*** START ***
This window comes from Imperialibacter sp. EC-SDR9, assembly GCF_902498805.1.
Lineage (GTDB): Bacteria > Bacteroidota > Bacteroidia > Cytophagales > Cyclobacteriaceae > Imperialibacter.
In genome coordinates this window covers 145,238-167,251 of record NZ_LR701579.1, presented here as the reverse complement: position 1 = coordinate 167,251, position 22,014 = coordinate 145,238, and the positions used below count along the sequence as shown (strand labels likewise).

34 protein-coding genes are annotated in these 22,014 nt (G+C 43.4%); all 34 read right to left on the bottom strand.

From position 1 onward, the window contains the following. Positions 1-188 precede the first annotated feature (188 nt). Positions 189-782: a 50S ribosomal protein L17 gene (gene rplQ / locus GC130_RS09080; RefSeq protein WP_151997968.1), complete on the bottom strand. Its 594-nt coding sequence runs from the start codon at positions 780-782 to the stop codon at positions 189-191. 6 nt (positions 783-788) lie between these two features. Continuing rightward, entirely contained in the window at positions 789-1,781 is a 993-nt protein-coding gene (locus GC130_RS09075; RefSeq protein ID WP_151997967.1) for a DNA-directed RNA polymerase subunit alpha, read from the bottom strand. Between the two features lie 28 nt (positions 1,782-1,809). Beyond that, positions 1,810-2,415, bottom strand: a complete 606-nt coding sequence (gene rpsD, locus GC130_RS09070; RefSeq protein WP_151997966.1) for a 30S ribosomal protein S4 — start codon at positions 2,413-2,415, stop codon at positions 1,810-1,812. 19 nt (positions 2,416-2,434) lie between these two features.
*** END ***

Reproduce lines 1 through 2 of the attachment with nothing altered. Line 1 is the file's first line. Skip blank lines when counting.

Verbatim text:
This window comes from Imperialibacter sp. EC-SDR9, assembly GCF_902498805.1.
Lineage (GTDB): Bacteria > Bacteroidota > Bacteroidia > Cytophagales > Cyclobacteriaceae > Imperialibacter.